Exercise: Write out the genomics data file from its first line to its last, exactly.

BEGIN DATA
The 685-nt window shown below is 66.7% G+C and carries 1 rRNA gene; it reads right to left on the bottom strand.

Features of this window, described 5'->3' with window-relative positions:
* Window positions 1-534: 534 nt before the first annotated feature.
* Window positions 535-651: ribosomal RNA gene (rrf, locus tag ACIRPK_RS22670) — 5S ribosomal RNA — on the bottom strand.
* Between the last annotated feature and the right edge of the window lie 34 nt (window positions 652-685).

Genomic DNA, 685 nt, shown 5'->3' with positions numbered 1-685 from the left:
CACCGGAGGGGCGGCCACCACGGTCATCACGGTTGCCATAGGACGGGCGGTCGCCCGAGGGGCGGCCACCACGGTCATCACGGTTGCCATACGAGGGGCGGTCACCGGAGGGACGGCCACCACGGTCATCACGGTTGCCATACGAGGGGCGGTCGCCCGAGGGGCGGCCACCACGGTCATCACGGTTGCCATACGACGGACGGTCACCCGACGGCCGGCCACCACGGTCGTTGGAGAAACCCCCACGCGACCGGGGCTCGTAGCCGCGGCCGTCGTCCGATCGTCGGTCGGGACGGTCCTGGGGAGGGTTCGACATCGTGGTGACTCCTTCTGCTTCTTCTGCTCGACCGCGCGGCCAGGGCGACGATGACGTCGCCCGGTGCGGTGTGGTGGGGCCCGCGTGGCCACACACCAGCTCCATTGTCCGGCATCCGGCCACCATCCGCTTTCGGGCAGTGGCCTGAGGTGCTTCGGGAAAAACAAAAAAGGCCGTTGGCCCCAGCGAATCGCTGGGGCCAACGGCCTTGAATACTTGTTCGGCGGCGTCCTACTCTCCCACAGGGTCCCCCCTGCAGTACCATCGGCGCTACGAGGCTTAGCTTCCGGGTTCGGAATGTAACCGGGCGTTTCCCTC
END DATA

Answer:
The 685-nt window shown below is 66.7% G+C and carries 1 rRNA gene; it reads right to left on the bottom strand.

Features of this window, described 5'->3' with window-relative positions:
* Window positions 1-534: 534 nt before the first annotated feature.
* Window positions 535-651: ribosomal RNA gene (rrf, locus tag ACIRPK_RS22670) — 5S ribosomal RNA — on the bottom strand.
* Between the last annotated feature and the right edge of the window lie 34 nt (window positions 652-685).

Genomic DNA, 685 nt, shown 5'->3' with positions numbered 1-685 from the left:
CACCGGAGGGGCGGCCACCACGGTCATCACGGTTGCCATAGGACGGGCGGTCGCCCGAGGGGCGGCCACCACGGTCATCACGGTTGCCATACGAGGGGCGGTCACCGGAGGGACGGCCACCACGGTCATCACGGTTGCCATACGAGGGGCGGTCGCCCGAGGGGCGGCCACCACGGTCATCACGGTTGCCATACGACGGACGGTCACCCGACGGCCGGCCACCACGGTCGTTGGAGAAACCCCCACGCGACCGGGGCTCGTAGCCGCGGCCGTCGTCCGATCGTCGGTCGGGACGGTCCTGGGGAGGGTTCGACATCGTGGTGACTCCTTCTGCTTCTTCTGCTCGACCGCGCGGCCAGGGCGACGATGACGTCGCCCGGTGCGGTGTGGTGGGGCCCGCGTGGCCACACACCAGCTCCATTGTCCGGCATCCGGCCACCATCCGCTTTCGGGCAGTGGCCTGAGGTGCTTCGGGAAAAACAAAAAAGGCCGTTGGCCCCAGCGAATCGCTGGGGCCAACGGCCTTGAATACTTGTTCGGCGGCGTCCTACTCTCCCACAGGGTCCCCCCTGCAGTACCATCGGCGCTACGAGGCTTAGCTTCCGGGTTCGGAATGTAACCGGGCGTTTCCCTC